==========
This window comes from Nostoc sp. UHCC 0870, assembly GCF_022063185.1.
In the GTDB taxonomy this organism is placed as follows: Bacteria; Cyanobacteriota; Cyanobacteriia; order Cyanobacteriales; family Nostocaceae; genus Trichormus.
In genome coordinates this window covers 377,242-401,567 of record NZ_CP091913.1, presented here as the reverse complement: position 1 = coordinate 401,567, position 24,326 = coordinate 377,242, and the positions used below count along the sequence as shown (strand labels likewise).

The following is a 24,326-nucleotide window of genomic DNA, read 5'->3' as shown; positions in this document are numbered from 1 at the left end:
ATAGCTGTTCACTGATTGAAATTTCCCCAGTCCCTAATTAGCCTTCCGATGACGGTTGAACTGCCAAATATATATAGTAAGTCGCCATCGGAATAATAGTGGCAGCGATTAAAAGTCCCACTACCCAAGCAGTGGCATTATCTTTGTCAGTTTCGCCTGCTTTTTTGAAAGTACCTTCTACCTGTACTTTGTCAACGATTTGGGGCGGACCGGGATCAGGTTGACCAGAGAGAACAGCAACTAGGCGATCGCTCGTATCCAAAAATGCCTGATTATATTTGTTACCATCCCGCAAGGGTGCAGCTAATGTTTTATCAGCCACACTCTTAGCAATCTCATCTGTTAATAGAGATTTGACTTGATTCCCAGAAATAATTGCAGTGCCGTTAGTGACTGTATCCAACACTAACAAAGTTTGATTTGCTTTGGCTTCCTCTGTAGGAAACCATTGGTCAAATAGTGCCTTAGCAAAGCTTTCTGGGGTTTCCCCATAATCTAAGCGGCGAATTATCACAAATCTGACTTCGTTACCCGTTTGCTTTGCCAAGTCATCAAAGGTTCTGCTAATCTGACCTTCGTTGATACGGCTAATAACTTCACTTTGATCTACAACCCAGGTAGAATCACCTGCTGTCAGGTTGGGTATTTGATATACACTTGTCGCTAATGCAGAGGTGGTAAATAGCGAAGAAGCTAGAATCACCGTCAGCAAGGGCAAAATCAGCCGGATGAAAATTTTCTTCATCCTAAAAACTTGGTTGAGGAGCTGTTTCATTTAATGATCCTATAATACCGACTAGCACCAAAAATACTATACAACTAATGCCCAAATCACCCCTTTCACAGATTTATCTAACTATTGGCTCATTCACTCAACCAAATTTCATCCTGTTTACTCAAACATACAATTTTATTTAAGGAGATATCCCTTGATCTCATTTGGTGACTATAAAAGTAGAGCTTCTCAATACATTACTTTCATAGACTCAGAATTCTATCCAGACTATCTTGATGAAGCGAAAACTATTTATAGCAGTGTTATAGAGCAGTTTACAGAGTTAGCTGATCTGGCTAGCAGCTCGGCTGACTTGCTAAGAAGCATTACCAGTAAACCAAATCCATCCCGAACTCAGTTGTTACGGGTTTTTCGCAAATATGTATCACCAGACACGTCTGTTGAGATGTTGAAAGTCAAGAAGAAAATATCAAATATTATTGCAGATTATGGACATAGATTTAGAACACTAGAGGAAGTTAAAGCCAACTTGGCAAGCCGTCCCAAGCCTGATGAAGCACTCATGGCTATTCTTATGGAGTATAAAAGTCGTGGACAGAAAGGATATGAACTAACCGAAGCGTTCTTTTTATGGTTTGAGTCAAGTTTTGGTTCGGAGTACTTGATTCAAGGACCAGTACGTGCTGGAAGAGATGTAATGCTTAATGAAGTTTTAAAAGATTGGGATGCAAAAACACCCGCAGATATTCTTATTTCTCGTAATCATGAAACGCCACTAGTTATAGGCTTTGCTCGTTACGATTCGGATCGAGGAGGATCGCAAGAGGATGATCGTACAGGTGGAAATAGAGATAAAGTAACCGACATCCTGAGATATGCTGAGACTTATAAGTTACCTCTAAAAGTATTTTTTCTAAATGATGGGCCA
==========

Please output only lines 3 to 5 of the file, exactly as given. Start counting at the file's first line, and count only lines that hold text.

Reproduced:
In genome coordinates this window covers 377,242-401,567 of record NZ_CP091913.1, presented here as the reverse complement: position 1 = coordinate 401,567, position 24,326 = coordinate 377,242, and the positions used below count along the sequence as shown (strand labels likewise).

The following is a 24,326-nucleotide window of genomic DNA, read 5'->3' as shown; positions in this document are numbered from 1 at the left end:
ATAGCTGTTCACTGATTGAAATTTCCCCAGTCCCTAATTAGCCTTCCGATGACGGTTGAACTGCCAAATATATATAGTAAGTCGCCATCGGAATAATAGTGGCAGCGATTAAAAGTCCCACTACCCAAGCAGTGGCATTATCTTTGTCAGTTTCGCCTGCTTTTTTGAAAGTACCTTCTACCTGTACTTTGTCAACGATTTGGGGCGGACCGGGATCAGGTTGACCAGAGAGAACAGCAACTAGGCGATCGCTCGTATCCAAAAATGCCTGATTATATTTGTTACCATCCCGCAAGGGTGCAGCTAATGTTTTATCAGCCACACTCTTAGCAATCTCATCTGTTAATAGAGATTTGACTTGATTCCCAGAAATAATTGCAGTGCCGTTAGTGACTGTATCCAACACTAACAAAGTTTGATTTGCTTTGGCTTCCTCTGTAGGAAACCATTGGTCAAATAGTGCCTTAGCAAAGCTTTCTGGGGTTTCCCCATAATCTAAGCGGCGAATTATCACAAATCTGACTTCGTTACCCGTTTGCTTTGCCAAGTCATCAAAGGTTCTGCTAATCTGACCTTCGTTGATACGGCTAATAACTTCACTTTGATCTACAACCCAGGTAGAATCACCTGCTGTCAGGTTGGGTATTTGATATACACTTGTCGCTAATGCAGAGGTGGTAAATAGCGAAGAAGCTAGAATCACCGTCAGCAAGGGCAAAATCAGCCGGATGAAAATTTTCTTCATCCTAAAAACTTGGTTGAGGAGCTGTTTCATTTAATGATCCTATAATACCGACTAGCACCAAAAATACTATACAACTAATGCCCAAATCACCCCTTTCACAGATTTATCTAACTATTGGCTCATTCACTCAACCAAATTTCATCCTGTTTACTCAAACATACAATTTTATTTAAGGAGATATCCCTTGATCTCATTTGGTGACTATAAAAGTAGAGCTTCTCAATACATTACTTTCATAGACTCAGAATTCTATCCAGACTATCTTGATGAAGCGAAAACTATTTATAGCAGTGTTATAGAGCAGTTTACAGAGTTAGCTGATCTGGCTAGCAGCTCGGCTGACTTGCTAAGAAGCATTACCAGTAAACCAAATCCATCCCGAACTCAGTTGTTACGGGTTTTTCGCAAATATGTATCACCAGACACGTCTGTTGAGATGTTGAAAGTCAAGAAGAAAATATCAAATATTATTGCAGATTATGGACATAGATTTAGAACACTAGAGGAAGTTAAAGCCAACTTGGCAAGCCGTCCCAAGCCTGATGAAGCACTCATGGCTATTCTTATGGAGTATAAAAGTCGTGGACAGAAAGGATATGAACTAACCGAAGCGTTCTTTTTATGGTTTGAGTCAAGTTTTGGTTCGGAGTACTTGATTCAAGGACCAGTACGTGCTGGAAGAGATGTAATGCTTAATGAAGTTTTAAAAGATTGGGATGCAAAAACACCCGCAGATATTCTTATTTCTCGTAATCATGAAACGCCACTAGTTATAGGCTTTGCTCGTTACGATTCGGATCGAGGAGGATCGCAAGAGGATGATCGTACAGGTGGAAATAGAGATAAAGTAACCGACATCCTGAGATATGCTGAGACTTATAAGTTACCTCTAAAAGTATTTTTTCTAAATGATGGGCCA